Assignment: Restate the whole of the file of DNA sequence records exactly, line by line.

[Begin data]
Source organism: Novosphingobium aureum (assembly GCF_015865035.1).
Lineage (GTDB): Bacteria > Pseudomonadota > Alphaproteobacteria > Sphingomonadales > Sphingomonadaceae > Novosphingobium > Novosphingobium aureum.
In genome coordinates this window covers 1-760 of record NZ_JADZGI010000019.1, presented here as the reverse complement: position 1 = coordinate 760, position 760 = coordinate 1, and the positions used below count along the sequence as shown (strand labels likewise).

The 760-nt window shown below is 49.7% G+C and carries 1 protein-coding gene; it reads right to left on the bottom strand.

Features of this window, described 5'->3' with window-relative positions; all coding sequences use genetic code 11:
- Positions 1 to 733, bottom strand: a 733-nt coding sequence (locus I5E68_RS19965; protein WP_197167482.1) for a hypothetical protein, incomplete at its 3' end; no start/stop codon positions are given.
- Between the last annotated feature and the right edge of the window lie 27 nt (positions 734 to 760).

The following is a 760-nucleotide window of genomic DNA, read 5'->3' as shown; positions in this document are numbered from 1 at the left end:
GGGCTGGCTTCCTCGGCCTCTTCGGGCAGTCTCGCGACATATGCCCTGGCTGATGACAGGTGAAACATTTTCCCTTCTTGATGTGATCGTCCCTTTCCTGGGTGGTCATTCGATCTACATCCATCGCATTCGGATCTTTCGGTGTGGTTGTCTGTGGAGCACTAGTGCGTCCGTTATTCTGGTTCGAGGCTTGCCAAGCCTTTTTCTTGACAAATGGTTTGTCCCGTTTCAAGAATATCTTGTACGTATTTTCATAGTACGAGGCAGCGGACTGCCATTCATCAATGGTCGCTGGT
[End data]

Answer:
Source organism: Novosphingobium aureum (assembly GCF_015865035.1).
Lineage (GTDB): Bacteria > Pseudomonadota > Alphaproteobacteria > Sphingomonadales > Sphingomonadaceae > Novosphingobium > Novosphingobium aureum.
In genome coordinates this window covers 1-760 of record NZ_JADZGI010000019.1, presented here as the reverse complement: position 1 = coordinate 760, position 760 = coordinate 1, and the positions used below count along the sequence as shown (strand labels likewise).

The 760-nt window shown below is 49.7% G+C and carries 1 protein-coding gene; it reads right to left on the bottom strand.

Features of this window, described 5'->3' with window-relative positions; all coding sequences use genetic code 11:
- Positions 1 to 733, bottom strand: a 733-nt coding sequence (locus I5E68_RS19965; protein WP_197167482.1) for a hypothetical protein, incomplete at its 3' end; no start/stop codon positions are given.
- Between the last annotated feature and the right edge of the window lie 27 nt (positions 734 to 760).

The following is a 760-nucleotide window of genomic DNA, read 5'->3' as shown; positions in this document are numbered from 1 at the left end:
GGGCTGGCTTCCTCGGCCTCTTCGGGCAGTCTCGCGACATATGCCCTGGCTGATGACAGGTGAAACATTTTCCCTTCTTGATGTGATCGTCCCTTTCCTGGGTGGTCATTCGATCTACATCCATCGCATTCGGATCTTTCGGTGTGGTTGTCTGTGGAGCACTAGTGCGTCCGTTATTCTGGTTCGAGGCTTGCCAAGCCTTTTTCTTGACAAATGGTTTGTCCCGTTTCAAGAATATCTTGTACGTATTTTCATAGTACGAGGCAGCGGACTGCCATTCATCAATGGTCGCTGGT